Can we select our own closing attorney to handle the closing for the lender?

More information: My wife and I are in the process of refinancing our mortgage and the different mortgage lenders we have spoken to have told us that we can select our own closing attorney to handle the closing for the lender. How do we make the right choice?

Answer:

It is always difficult to decide who to use for your legal services. We suggest that you consider how long the attorney or title company has been doing business; what areas of the state they cover; and what are the fees that they will charge you. We at MassTitle are lawyers who have been providing real estate closing services for over thirty years. We cover the entire state of Massachusetts and our lawyers travel to the borrowers’ home to close the loans. In addition, upon request, we will provide written quotes for all of the fees and expenses involved in your transaction, so you know exactly what the cost is. Give MassTitle a call. You will be glad you did. [Read more…]

What is a Title Search in Massachusetts?

A Massachusetts title search is a process that is performed primarily to determine the answer to three questions:

  • Does the seller have a saleable interest in the property?
  • What kind of restrictions or allowances pertain to the use of the land (real covenants, easements, or other servitude’s)?
  • Do any liens exist on the property which need to be paid off at closing (mortgages, back taxes, mechanic’s liens, or other assessments)?

When a title search is needed, it is most often in one’s best interest to contact a title company or attorney to conduct an exhaustive title search. For example, a title report may also show any easements, or recorded legal rights to the property or portions of the property. A previous owner may have legally given a neighbor the right to share the driveway, or the city may have a right to strips of the property for putting power lines, communication lines, water pipes, or sewer pipes.

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What is a title search?

A title search is an examination of all public records that involve title to a specific property. The search is conducted to verify that there are no liens or other claims against the property other than those scheduled to be paid off by a new loan or a purchase money mortgage and/or subordinated by a new loan. A title search also confirms that all former owners have formally given up their ownership rights to the property.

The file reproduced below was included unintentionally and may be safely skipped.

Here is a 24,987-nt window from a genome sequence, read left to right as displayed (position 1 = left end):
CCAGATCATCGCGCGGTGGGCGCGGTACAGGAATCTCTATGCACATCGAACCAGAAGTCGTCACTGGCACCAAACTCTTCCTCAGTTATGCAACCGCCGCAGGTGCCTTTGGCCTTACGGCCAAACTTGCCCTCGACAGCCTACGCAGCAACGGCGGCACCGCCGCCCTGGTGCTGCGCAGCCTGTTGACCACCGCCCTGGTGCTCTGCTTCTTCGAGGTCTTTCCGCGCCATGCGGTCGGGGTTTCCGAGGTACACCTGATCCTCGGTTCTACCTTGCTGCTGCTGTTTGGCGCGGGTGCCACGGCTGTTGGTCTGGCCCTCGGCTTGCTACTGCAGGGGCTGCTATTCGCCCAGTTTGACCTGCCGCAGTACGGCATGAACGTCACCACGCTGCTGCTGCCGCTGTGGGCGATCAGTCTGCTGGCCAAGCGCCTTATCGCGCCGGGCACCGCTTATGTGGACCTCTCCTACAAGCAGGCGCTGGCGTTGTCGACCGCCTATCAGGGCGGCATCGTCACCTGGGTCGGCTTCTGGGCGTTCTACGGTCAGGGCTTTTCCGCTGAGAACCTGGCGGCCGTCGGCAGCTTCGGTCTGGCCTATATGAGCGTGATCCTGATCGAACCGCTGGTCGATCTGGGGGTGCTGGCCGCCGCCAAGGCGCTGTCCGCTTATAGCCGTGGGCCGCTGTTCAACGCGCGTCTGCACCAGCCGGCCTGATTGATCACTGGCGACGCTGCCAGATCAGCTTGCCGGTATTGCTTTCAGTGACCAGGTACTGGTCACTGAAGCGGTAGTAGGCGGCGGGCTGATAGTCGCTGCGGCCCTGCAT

What are recording fees?

Recording fees are “fees” that are paid to the Commonwealth of Massachusetts for the “privilege” of recording documents that relate to real estate transactions. Some of the recording fees are as follows:

Deed $125.00
Mortgage $175.00
Discharge of a Mortgage $75.00
Declaration of Homestead $35.00

 

What does Title Insurance do?

To protect possibly the most important investment you’ll ever make- the investment in real estate.

A lender goes to great lengths to minimize the risk of lending money for the loan it makes on real estate. It checks on the borrower’s credit to determine their ability to repay the loan; and the lender seeks assurance that the quality of the title to the property it is loaning money on meets with the lender’s satisfaction; and that a title insurance policy protecting the lender’s loan will be issued to it by a title insurance company.

Does the loan policy protect the borrower?

The loan policy does not protect the borrower.

The loan policy protects only the lender against loss, not the borrower. The borrower for a purchase loan can obtain title insurance to protect their own interests, and it protects the borrower for as long as they own the property. The borrower can obtain from the closing attorney a list of the matters that an owner’s title insurance policy covers.

Why is title insurance necessary if there has been a title search?

Title insurance is issued after an examination of the public records. But even the most thorough search cannot absolutely assure that no title defects are present, despite the knowledge and experience of professional title examiners. In addition to matters shown by public records, other title problems may exist that cannot be found in a search.

A few of such title problems that can cause loss of title or create an encumbrance on title are:

False impersonation of the true owner of the property
Forged deeds, releases of wills
Undisclosed or missing heirs
Instruments executed under invalid or expired power of attorney
Mistakes in recording legal documents
Misinterpretations of wills
Deeds by persons of unsound mind
Deeds by minors
Fraud